Who We Are
Meet Our Team
Fred has been a politically engaged sociologist for more than forty years. His books include: The Origins of International Economic Disorder, Postindustrial Possibilities, and with Margaret Somers, The Power of Market Fundamentalism. He is a research professor of sociology at U.C. Davis. To learn more about Fred, click here.
Mridula has spent over 30 years advocating for gender and economic equity. More recently, she developed and managed education equity programs for first-generation college students. She is Professor Emeritus at the Department of Sociology, California State University, Sacramento.
Amy has over 15 years of experience supporting nonprofits in program management and administration. Most recently she was with Harvard Business School Community Partners of Northern California, where she managed their executive education scholarships. Prior to this she supervised a stipend program at the Education Fund, a nonprofit designed to support health care workers who were seeking higher education. Amy earned her B.A. in Psychology at the University of Michigan and her M.S. in Counseling at San Francisco State University.
Steve Dubb has been written about and participated in cooperative education and development for the past three decades. Steve is currently senior editor at Nonprofit Quarterly (NPQ), where he directs NPQ’s economic justice program. Steve is the lead author of Building Wealth: The Asset-Based Approach to Solving Social and Economic Problems (Aspen 2005), coauthor (with Rita Hodges) of The Road Half Traveled: University Engagement at a Crossroads (MSU Press, 2012, and editor of Conversations on Community Wealth Building (Democracy Collaborative 2016).
Deborah Gould is Associate Professor of Sociology at the University of California, Santa Cruz. Her first book, Moving Politics: Emotion and ACT UP’s Fight Against AIDS (University of Chicago Press 2009), eplores the affective stimuli and blockages to political activism while documenting a disappearing queer history, all with an eye toward opening imaginative possibilities for the present. Involved in ACT UP/Chicago for many years, and later in Queer to the Left, she also was a founding member of the research/art/activist collaborative group, Feel Tank Chicago, most famous for its International Parades of the Politically Depressed. For more information, click here.
Carole has worked for decades to help protect women’s reproductive health from continuing right-wing attacks. Her influential books include Doctors of Conscience and Dispatches from the Abortion Wars. She is currently affiliated with the Bixby Center in the Department of Obstetrics, Gynecology, and Reproductive Sciences, UCSF.
Karl is the George J. and Kathleen Waters Matthews Distinguished University Professor of Law at Northeastern University. His research has centered on labor law and constitutional law with a special focus on South Africa. He received an honorary doctorate from the University of Pretoria in recognition of his scholarship on transformative constitutionalism, which, according to the University’s citation, “has precipitated in South Africa no less than a paradigm shift in post-apartheid legal thinking.”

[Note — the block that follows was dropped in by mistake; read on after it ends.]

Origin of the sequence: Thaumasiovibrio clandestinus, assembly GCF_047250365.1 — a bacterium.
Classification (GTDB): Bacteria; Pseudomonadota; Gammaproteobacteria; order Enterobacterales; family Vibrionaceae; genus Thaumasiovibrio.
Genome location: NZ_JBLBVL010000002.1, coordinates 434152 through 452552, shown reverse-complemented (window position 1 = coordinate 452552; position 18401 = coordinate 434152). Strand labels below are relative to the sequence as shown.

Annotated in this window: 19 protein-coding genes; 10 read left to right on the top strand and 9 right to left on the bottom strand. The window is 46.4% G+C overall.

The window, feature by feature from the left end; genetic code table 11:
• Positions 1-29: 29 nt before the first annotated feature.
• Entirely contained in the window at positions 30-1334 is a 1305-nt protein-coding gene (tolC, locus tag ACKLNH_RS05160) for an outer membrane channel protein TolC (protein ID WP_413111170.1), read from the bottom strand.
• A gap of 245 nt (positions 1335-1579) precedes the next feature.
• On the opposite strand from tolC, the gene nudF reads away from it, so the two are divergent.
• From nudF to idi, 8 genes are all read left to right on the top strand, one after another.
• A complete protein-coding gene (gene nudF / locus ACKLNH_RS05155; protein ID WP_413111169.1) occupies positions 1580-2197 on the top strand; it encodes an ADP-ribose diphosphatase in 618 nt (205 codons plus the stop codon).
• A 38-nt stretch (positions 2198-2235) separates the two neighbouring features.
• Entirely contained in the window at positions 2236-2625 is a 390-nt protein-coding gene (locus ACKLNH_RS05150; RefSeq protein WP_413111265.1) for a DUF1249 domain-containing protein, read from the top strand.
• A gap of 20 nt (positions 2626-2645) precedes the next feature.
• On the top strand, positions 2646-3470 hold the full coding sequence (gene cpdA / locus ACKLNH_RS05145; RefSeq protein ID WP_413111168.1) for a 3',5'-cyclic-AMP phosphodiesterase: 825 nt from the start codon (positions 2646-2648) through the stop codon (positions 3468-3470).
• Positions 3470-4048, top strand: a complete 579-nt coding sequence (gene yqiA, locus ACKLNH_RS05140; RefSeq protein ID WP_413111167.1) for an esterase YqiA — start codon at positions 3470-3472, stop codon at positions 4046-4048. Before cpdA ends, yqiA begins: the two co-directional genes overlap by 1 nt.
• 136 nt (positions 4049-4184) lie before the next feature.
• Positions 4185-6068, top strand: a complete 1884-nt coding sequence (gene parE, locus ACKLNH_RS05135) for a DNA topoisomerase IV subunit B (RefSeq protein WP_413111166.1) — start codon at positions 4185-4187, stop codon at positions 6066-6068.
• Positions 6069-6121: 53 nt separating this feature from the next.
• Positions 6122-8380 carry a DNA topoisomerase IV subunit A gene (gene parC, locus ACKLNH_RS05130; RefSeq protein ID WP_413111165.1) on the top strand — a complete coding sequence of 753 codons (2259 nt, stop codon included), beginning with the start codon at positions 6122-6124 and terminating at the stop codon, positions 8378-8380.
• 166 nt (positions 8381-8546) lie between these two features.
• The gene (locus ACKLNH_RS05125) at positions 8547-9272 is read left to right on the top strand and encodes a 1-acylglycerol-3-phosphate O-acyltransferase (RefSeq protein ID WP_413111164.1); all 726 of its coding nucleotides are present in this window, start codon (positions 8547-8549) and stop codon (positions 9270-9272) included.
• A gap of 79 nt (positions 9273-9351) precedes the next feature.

Aldon Morris is the Leon Forrest Professor of Sociology and African American Studies at Northwestern University. He is a past President of the American Sociological Association. His books include The Origins of the Civil Rights Movement and The Scholar Denied: W.E.B. DuBois and the Birth of Modern Sociology. In that latter book, Morris challenges the conventional account that credits Robert Park and his colleagues at the University of Chicago for developing modern sociology. He argues instead that the pioneering work had been done years earlier at Atlanta University by DuBois and his collaborators.
Margaret is a Professor of Sociology at the University of Michigan. Her books include Genealogies of Citizenship and The Power of Market Fundamentalism (with Fred Block). Her work has been broadly influential in cultural sociology, economic sociology, citizenship studies, and social movement research.
Pat Zavella is Professor Emerita of Latin American and Latino Studies at the University of California, Santa Cruz. Her books include The Movement for Reproductive Justice: Empowering Women of Color through Social Activism. She serves on several nonprofit boards including California Latinas for Reproductive Justice and Community Agroecology Network. For more information, click here.
Lisa Garcia Bedolla
Graduate School of Education, U.C. Berkeley
Department of Economics, University of Massachusetts, Amherst
Department of Anthropology, University of New Mexico
Department of History, Boston College
Research Director, Center for Equitable Growth, Washington
Department of Sociology, NYU and UC Berkeley
School of Global Studies, Boston University
Frances Fox Piven
Department of Political Science, CUNY Graduate Center
Department of History, New York University